The rest of your routine sounds lovely.

    Just to point out an inconsistency in the book’s recommendations (which I’m going to assume don’t imply you should do everything): you can’t both exercise for 10 minutes and meditate for 10 minutes first thing! But I did manage to lie in a Cobra position for 10 minutes this morning – which sort of counts as both – because I woke up crooked from sleeping on my weaker side. It seems to have worked.

    Happy sleeping – it can only help.

    • My best writing time is before noon also. 😀

      My bad on the exercise and meditation recs. Stevenson suggests exercising outdoors first, followed immediately by meditation (also outdoors). I said “first thing” while thinking “first thing in sequence.” Good catch!

      I’m glad your cobra pose worked this morning!

      • I now do the Cobra thing several times daily – and the sciatica stays away.

        I need to remodel my spine even more – I have some ideas. The leg has to go back further for proper walking. Maybe the orthopedist will have some ideas Wed. If all he can come up with is the same suggestion of the previous three guys – surgery, with no guarantees, and the ‘it will stabilize things’ comment – he can go where I sent the other three.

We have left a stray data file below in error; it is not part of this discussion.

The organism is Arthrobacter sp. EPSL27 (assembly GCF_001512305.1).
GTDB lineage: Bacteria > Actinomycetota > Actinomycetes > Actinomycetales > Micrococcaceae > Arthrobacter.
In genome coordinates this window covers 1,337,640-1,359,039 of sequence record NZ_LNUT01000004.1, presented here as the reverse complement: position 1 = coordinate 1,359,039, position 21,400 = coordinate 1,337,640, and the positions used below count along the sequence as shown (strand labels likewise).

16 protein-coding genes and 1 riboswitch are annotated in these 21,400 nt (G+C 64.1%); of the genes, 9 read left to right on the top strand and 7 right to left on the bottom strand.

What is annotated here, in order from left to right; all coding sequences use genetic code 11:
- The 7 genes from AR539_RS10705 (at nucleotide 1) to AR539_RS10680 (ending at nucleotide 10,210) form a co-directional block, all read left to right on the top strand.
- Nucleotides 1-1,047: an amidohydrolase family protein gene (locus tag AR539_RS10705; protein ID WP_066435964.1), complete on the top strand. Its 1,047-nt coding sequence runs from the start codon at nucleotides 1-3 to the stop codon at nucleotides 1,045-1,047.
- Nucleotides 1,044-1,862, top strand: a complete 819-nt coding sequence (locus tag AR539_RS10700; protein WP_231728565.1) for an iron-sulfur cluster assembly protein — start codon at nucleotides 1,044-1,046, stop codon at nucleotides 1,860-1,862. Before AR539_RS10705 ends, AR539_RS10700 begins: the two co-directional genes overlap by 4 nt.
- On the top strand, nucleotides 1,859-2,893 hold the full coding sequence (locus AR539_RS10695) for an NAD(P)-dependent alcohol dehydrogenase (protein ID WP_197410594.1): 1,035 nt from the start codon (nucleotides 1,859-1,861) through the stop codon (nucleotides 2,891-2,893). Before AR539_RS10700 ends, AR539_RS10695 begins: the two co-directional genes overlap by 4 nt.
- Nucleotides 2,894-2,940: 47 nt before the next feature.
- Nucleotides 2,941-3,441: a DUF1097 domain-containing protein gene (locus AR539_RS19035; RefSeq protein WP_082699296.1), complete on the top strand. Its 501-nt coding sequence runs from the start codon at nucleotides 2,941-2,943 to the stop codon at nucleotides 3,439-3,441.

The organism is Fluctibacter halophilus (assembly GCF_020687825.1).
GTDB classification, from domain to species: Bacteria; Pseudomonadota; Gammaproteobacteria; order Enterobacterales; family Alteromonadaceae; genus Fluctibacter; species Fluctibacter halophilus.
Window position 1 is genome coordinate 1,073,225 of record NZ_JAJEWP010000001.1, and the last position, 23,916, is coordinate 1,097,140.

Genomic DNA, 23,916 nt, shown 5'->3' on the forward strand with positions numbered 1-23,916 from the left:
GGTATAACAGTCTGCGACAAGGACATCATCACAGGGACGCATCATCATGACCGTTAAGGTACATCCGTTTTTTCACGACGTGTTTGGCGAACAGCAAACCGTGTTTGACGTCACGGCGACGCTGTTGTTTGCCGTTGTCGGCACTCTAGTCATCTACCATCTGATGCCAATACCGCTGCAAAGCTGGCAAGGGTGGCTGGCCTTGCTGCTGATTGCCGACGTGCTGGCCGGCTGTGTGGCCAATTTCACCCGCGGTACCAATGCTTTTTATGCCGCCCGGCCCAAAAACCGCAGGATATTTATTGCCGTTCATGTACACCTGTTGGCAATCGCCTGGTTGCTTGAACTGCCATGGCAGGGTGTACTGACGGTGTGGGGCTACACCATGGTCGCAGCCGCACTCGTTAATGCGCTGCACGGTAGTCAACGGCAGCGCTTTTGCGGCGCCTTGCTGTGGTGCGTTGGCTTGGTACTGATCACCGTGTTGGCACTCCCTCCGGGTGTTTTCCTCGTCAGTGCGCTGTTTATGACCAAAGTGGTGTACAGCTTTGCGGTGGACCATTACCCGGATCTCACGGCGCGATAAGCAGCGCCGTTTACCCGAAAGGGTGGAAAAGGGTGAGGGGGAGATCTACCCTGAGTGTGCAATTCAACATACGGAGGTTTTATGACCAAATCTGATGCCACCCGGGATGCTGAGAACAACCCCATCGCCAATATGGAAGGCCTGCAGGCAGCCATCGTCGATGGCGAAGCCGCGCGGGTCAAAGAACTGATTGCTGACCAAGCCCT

I think what I’m doing is working the disc back into position each time; it just doesn’t like staying where it belongs. Which to me means I need some stronger muscles there. Working on it!

        Exercise first, then meditation – if my brain were on enough… I’ll think about it. Thanks for all the recommendations.

        • I’m working on stronger muscles also. Due to the chronic pain issues that kept me away from the gym for 2 years, I’m weaker than I’ve ever been. And I do not like the sensation at all.

          I’m hoping to add some weight lifting to my routine soon. Swimming seemed the safest thing to start with, especially because I missed it so much. But I need more.

  2. This is so cool. It makes sense with the jet lag advice. When you go to a radically different time zone, you are supposed to get as much outdoor light as possible in the new zone. This helps you stay awake when you are supposed to. It’s worked for me the one time I tried it, and for someone else I know.

    • Sleep Smarter included a chart of light levels that really brought home to me the difference between being outdoors and indoors.

      Average family living room lights = 50 lux
      Sunrise or sunset on a clear day = 400 lux
      Overcast day = 1,000 lux
      Full daylight = 10,000 – 25,000 lux
      Direct sunlight = 32,000 – 100,000 lux

      (1 lux = 1 lumen falling perpendicularly on 1 square meter = .0929 footcandle)

      One tends not to realize how huge the discrepancy is (50 lux versus 10,000+ lux), because the human eye adjusts so magnificently.